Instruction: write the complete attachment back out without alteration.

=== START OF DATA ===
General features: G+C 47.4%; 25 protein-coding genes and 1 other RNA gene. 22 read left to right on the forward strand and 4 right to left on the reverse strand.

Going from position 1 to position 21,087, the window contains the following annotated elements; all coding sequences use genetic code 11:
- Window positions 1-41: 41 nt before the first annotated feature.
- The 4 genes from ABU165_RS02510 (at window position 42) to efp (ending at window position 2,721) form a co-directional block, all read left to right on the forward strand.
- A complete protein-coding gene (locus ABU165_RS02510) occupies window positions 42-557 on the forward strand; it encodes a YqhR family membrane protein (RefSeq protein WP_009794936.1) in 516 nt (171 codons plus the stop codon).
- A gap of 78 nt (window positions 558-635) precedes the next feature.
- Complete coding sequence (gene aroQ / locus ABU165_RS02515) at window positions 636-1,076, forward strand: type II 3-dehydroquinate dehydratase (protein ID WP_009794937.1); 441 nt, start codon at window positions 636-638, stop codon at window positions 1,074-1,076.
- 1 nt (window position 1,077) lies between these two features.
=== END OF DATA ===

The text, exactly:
General features: G+C 47.4%; 25 protein-coding genes and 1 other RNA gene. 22 read left to right on the forward strand and 4 right to left on the reverse strand.

Going from position 1 to position 21,087, the window contains the following annotated elements; all coding sequences use genetic code 11:
- Window positions 1-41: 41 nt before the first annotated feature.
- The 4 genes from ABU165_RS02510 (at window position 42) to efp (ending at window position 2,721) form a co-directional block, all read left to right on the forward strand.
- A complete protein-coding gene (locus ABU165_RS02510) occupies window positions 42-557 on the forward strand; it encodes a YqhR family membrane protein (RefSeq protein WP_009794936.1) in 516 nt (171 codons plus the stop codon).
- A gap of 78 nt (window positions 558-635) precedes the next feature.
- Complete coding sequence (gene aroQ / locus ABU165_RS02515) at window positions 636-1,076, forward strand: type II 3-dehydroquinate dehydratase (protein ID WP_009794937.1); 441 nt, start codon at window positions 636-638, stop codon at window positions 1,074-1,076.
- 1 nt (window position 1,077) lies between these two features.